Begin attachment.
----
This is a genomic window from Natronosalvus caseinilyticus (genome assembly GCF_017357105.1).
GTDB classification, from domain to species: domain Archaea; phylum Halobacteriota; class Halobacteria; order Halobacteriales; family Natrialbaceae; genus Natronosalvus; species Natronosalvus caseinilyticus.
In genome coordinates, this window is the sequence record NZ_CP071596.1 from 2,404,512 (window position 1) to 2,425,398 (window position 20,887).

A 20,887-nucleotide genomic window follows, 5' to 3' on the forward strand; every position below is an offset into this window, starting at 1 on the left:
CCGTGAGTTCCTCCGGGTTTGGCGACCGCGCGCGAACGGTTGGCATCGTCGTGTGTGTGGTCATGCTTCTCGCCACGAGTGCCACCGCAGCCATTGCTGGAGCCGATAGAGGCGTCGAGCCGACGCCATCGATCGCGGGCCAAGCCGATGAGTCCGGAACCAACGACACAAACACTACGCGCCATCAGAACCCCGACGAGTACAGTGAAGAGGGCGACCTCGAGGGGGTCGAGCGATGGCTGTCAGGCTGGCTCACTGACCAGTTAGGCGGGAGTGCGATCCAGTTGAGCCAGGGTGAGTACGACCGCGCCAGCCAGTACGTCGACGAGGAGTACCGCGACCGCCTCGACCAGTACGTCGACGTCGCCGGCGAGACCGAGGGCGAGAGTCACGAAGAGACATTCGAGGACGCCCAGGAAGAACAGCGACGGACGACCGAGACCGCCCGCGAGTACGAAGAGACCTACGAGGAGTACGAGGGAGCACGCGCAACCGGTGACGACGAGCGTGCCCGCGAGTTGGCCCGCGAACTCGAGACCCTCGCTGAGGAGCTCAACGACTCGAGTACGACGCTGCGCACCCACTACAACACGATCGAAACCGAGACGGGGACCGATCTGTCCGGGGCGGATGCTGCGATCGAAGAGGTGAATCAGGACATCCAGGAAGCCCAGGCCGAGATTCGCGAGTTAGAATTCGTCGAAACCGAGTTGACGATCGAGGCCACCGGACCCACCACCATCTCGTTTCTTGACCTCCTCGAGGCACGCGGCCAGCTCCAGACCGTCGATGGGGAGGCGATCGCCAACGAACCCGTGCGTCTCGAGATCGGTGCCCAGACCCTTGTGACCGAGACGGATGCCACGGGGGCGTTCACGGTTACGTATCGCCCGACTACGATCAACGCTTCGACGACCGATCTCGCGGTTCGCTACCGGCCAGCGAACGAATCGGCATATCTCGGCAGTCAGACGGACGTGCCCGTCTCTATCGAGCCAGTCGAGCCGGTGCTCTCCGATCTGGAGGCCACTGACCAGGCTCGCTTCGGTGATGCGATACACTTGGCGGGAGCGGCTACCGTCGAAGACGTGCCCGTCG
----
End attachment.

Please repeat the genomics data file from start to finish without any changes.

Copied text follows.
This is a genomic window from Natronosalvus caseinilyticus (genome assembly GCF_017357105.1).
GTDB classification, from domain to species: domain Archaea; phylum Halobacteriota; class Halobacteria; order Halobacteriales; family Natrialbaceae; genus Natronosalvus; species Natronosalvus caseinilyticus.
In genome coordinates, this window is the sequence record NZ_CP071596.1 from 2,404,512 (window position 1) to 2,425,398 (window position 20,887).

A 20,887-nucleotide genomic window follows, 5' to 3' on the forward strand; every position below is an offset into this window, starting at 1 on the left:
CCGTGAGTTCCTCCGGGTTTGGCGACCGCGCGCGAACGGTTGGCATCGTCGTGTGTGTGGTCATGCTTCTCGCCACGAGTGCCACCGCAGCCATTGCTGGAGCCGATAGAGGCGTCGAGCCGACGCCATCGATCGCGGGCCAAGCCGATGAGTCCGGAACCAACGACACAAACACTACGCGCCATCAGAACCCCGACGAGTACAGTGAAGAGGGCGACCTCGAGGGGGTCGAGCGATGGCTGTCAGGCTGGCTCACTGACCAGTTAGGCGGGAGTGCGATCCAGTTGAGCCAGGGTGAGTACGACCGCGCCAGCCAGTACGTCGACGAGGAGTACCGCGACCGCCTCGACCAGTACGTCGACGTCGCCGGCGAGACCGAGGGCGAGAGTCACGAAGAGACATTCGAGGACGCCCAGGAAGAACAGCGACGGACGACCGAGACCGCCCGCGAGTACGAAGAGACCTACGAGGAGTACGAGGGAGCACGCGCAACCGGTGACGACGAGCGTGCCCGCGAGTTGGCCCGCGAACTCGAGACCCTCGCTGAGGAGCTCAACGACTCGAGTACGACGCTGCGCACCCACTACAACACGATCGAAACCGAGACGGGGACCGATCTGTCCGGGGCGGATGCTGCGATCGAAGAGGTGAATCAGGACATCCAGGAAGCCCAGGCCGAGATTCGCGAGTTAGAATTCGTCGAAACCGAGTTGACGATCGAGGCCACCGGACCCACCACCATCTCGTTTCTTGACCTCCTCGAGGCACGCGGCCAGCTCCAGACCGTCGATGGGGAGGCGATCGCCAACGAACCCGTGCGTCTCGAGATCGGTGCCCAGACCCTTGTGACCGAGACGGATGCCACGGGGGCGTTCACGGTTACGTATCGCCCGACTACGATCAACGCTTCGACGACCGATCTCGCGGTTCGCTACCGGCCAGCGAACGAATCGGCATATCTCGGCAGTCAGACGGACGTGCCCGTCTCTATCGAGCCAGTCGAGCCGGTGCTCTCCGATCTGGAGGCCACTGACCAGGCTCGCTTCGGTGATGCGATACACTTGGCGGGAGCGGCTACCGTCGAAGACGTGCCCGTCG